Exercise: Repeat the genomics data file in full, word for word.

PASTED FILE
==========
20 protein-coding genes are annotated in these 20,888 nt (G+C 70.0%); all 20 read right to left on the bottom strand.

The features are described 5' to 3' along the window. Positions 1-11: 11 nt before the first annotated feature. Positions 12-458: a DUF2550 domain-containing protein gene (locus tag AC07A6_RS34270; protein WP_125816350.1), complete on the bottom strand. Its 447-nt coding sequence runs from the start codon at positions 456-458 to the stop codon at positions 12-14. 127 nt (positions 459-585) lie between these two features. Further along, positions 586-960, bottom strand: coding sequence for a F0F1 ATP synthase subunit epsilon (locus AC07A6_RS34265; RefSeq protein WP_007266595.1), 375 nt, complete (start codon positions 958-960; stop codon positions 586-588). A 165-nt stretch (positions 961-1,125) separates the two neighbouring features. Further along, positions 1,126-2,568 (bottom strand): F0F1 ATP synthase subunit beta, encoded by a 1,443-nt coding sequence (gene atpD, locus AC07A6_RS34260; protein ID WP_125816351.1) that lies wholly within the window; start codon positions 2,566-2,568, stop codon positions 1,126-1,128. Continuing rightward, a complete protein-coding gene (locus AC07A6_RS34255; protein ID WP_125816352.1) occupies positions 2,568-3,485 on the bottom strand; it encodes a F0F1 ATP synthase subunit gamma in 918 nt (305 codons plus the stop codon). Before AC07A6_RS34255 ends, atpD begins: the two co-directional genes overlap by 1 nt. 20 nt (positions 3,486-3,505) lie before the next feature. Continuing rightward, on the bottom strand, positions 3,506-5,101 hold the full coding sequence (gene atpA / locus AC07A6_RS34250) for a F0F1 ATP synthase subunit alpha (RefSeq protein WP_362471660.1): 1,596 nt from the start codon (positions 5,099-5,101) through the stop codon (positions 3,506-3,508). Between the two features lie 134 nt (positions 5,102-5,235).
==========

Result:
20 protein-coding genes are annotated in these 20,888 nt (G+C 70.0%); all 20 read right to left on the bottom strand.

The features are described 5' to 3' along the window. Positions 1-11: 11 nt before the first annotated feature. Positions 12-458: a DUF2550 domain-containing protein gene (locus tag AC07A6_RS34270; protein WP_125816350.1), complete on the bottom strand. Its 447-nt coding sequence runs from the start codon at positions 456-458 to the stop codon at positions 12-14. 127 nt (positions 459-585) lie between these two features. Further along, positions 586-960, bottom strand: coding sequence for a F0F1 ATP synthase subunit epsilon (locus AC07A6_RS34265; RefSeq protein WP_007266595.1), 375 nt, complete (start codon positions 958-960; stop codon positions 586-588). A 165-nt stretch (positions 961-1,125) separates the two neighbouring features. Further along, positions 1,126-2,568 (bottom strand): F0F1 ATP synthase subunit beta, encoded by a 1,443-nt coding sequence (gene atpD, locus AC07A6_RS34260; protein ID WP_125816351.1) that lies wholly within the window; start codon positions 2,566-2,568, stop codon positions 1,126-1,128. Continuing rightward, a complete protein-coding gene (locus AC07A6_RS34255; protein ID WP_125816352.1) occupies positions 2,568-3,485 on the bottom strand; it encodes a F0F1 ATP synthase subunit gamma in 918 nt (305 codons plus the stop codon). Before AC07A6_RS34255 ends, atpD begins: the two co-directional genes overlap by 1 nt. 20 nt (positions 3,486-3,505) lie before the next feature. Continuing rightward, on the bottom strand, positions 3,506-5,101 hold the full coding sequence (gene atpA / locus AC07A6_RS34250) for a F0F1 ATP synthase subunit alpha (RefSeq protein WP_362471660.1): 1,596 nt from the start codon (positions 5,099-5,101) through the stop codon (positions 3,506-3,508). Between the two features lie 134 nt (positions 5,102-5,235).